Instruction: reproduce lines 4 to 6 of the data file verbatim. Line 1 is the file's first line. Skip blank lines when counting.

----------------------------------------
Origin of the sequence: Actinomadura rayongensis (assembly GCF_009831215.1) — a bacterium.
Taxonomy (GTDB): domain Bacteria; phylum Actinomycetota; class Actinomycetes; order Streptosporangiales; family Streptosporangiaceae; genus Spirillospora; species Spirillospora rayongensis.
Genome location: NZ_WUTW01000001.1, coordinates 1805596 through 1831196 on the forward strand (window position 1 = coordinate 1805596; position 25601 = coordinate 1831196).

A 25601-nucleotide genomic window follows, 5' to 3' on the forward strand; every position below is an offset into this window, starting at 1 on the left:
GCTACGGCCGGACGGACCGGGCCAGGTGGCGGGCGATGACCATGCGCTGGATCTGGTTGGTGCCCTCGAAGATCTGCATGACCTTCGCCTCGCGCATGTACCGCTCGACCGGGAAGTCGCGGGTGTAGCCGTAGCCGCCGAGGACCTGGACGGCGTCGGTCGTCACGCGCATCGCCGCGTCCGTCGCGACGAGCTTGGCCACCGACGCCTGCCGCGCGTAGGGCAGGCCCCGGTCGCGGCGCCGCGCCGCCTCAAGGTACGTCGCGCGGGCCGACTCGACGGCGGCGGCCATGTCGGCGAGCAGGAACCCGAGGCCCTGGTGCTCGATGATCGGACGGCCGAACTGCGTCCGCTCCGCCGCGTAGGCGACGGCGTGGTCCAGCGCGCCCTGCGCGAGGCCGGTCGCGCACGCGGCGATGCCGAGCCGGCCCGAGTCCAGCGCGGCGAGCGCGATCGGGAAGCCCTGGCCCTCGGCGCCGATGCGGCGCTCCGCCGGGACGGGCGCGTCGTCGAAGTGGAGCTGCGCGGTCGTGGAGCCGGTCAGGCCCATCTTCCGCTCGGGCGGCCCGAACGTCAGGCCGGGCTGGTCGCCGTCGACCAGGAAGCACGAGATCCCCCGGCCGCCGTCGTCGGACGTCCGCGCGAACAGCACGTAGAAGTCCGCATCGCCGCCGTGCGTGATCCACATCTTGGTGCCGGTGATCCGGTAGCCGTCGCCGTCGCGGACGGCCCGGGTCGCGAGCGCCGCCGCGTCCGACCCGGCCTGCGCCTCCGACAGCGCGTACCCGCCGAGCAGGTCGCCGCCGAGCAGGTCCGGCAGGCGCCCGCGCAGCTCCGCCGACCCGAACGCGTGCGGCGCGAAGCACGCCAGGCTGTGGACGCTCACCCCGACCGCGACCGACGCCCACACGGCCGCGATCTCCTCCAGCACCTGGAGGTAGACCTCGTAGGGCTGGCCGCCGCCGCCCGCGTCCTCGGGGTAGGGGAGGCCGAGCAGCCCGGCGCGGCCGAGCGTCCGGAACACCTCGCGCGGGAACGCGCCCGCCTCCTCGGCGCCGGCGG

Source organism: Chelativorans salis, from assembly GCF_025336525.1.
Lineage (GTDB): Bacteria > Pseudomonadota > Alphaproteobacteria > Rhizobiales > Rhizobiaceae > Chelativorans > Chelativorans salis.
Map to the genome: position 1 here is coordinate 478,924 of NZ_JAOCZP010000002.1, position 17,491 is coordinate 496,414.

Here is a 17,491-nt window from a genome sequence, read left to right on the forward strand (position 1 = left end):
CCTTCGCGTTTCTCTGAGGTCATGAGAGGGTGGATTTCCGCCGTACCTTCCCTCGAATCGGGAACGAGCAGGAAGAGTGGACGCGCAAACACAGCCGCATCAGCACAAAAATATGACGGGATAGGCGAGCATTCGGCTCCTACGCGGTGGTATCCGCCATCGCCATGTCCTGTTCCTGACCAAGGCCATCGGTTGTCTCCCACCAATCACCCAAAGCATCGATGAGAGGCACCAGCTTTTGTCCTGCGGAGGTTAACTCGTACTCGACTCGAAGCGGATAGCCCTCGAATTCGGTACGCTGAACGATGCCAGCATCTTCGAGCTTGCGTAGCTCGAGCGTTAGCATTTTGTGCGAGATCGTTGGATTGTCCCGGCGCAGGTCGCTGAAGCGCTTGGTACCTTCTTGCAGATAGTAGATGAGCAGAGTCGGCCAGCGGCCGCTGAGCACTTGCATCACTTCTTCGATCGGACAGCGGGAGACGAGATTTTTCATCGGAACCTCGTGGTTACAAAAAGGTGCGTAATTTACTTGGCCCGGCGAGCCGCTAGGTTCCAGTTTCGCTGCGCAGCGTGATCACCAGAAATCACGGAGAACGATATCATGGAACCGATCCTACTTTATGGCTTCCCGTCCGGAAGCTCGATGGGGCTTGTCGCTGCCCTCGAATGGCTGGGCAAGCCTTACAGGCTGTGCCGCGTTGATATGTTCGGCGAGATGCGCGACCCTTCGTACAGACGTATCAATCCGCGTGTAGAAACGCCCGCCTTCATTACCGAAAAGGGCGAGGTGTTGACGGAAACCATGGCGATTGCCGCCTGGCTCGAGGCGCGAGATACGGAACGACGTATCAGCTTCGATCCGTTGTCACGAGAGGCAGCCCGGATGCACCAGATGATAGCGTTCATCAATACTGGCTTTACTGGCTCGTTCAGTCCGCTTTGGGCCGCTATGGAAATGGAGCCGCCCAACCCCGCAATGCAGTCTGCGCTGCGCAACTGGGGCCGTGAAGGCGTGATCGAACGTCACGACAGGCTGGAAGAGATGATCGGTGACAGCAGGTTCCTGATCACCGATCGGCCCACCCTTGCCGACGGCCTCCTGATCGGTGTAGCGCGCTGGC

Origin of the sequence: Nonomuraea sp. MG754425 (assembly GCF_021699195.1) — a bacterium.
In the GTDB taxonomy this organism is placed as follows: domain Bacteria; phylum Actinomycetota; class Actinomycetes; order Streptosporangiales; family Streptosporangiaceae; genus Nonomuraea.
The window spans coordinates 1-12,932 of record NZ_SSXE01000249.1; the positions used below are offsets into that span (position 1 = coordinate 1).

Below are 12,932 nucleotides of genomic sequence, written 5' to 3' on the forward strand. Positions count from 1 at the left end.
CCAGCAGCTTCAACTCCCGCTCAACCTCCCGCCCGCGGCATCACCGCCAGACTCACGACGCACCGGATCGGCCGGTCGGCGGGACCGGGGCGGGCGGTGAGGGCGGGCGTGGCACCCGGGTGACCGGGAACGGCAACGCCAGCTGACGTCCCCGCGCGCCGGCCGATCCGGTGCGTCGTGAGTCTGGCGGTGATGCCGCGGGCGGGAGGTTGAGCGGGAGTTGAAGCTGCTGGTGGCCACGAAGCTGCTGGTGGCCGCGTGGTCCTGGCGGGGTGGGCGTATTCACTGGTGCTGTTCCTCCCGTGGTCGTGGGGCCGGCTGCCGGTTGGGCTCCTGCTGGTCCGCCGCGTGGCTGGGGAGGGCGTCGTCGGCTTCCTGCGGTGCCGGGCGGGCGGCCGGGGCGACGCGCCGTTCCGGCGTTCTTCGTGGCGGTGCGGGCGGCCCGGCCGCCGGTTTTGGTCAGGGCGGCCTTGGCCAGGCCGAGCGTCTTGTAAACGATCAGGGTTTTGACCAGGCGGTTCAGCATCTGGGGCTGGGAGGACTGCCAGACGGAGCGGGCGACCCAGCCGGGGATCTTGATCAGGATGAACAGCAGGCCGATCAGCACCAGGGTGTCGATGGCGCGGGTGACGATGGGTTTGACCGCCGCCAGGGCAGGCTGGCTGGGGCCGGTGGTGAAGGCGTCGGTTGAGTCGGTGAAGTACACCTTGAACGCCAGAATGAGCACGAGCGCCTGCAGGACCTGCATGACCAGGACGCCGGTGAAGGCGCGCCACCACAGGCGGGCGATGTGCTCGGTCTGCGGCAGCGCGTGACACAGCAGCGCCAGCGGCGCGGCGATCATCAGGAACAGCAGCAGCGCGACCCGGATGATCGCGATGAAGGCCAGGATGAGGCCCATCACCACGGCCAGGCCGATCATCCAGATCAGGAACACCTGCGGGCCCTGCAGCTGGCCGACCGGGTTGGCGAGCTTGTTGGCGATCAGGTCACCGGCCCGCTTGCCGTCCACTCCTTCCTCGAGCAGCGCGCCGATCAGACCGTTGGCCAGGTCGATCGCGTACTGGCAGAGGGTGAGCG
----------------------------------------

A 25601-nucleotide genomic window follows, 5' to 3' on the forward strand; every position below is an offset into this window, starting at 1 on the left:
GCTACGGCCGGACGGACCGGGCCAGGTGGCGGGCGATGACCATGCGCTGGATCTGGTTGGTGCCCTCGAAGATCTGCATGACCTTCGCCTCGCGCATGTACCGCTCGACCGGGAAGTCGCGGGTGTAGCCGTAGCCGCCGAGGACCTGGACGGCGTCGGTCGTCACGCGCATCGCCGCGTCCGTCGCGACGAGCTTGGCCACCGACGCCTGCCGCGCGTAGGGCAGGCCCCGGTCGCGGCGCCGCGCCGCCTCAAGGTACGTCGCGCGGGCCGACTCGACGGCGGCGGCCATGTCGGCGAGCAGGAACCCGAGGCCCTGGTGCTCGATGATCGGACGGCCGAACTGCGTCCGCTCCGCCGCGTAGGCGACGGCGTGGTCCAGCGCGCCCTGCGCGAGGCCGGTCGCGCACGCGGCGATGCCGAGCCGGCCCGAGTCCAGCGCGGCGAGCGCGATCGGGAAGCCCTGGCCCTCGGCGCCGATGCGGCGCTCCGCCGGGACGGGCGCGTCGTCGAAGTGGAGCTGCGCGGTCGTGGAGCCGGTCAGGCCCATCTTCCGCTCGGGCGGCCCGAACGTCAGGCCGGGCTGGTCGCCGTCGACCAGGAAGCACGAGATCCCCCGGCCGCCGTCGTCGGACGTCCGCGCGAACAGCACGTAGAAGTCCGCATCGCCGCCGTGCGTGATCCACATCTTGGTGCCGGTGATCCGGTAGCCGTCGCCGTCGCGGACGGCCCGGGTCGCGAGCGCCGCCGCGTCCGACCCGGCCTGCGCCTCCGACAGCGCGTACCCGCCGAGCAGGTCGCCGCCGAGCAGGTCCGGCAGGCGCCCGCGCAGCTCCGCCGACCCGAACGCGTGCGGCGCGAAGCACGCCAGGCTGTGGACGCTCACCCCGACCGCGACCGACGCCCACACGGCCGCGATCTCCTCCAGCACCTGGAGGTAGACCTCGTAGGGCTGGCCGCCGCCGCCCGCGTCCTCGGGGTAGGGGAGGCCGAGCAGCCCGGCGCGGCCGAGCGTCCGGAACACCTCGCGCGGGAACGCGCCCGCCTCCTCGGCGCCGGCGG

Source organism: Chelativorans salis, from assembly GCF_025336525.1.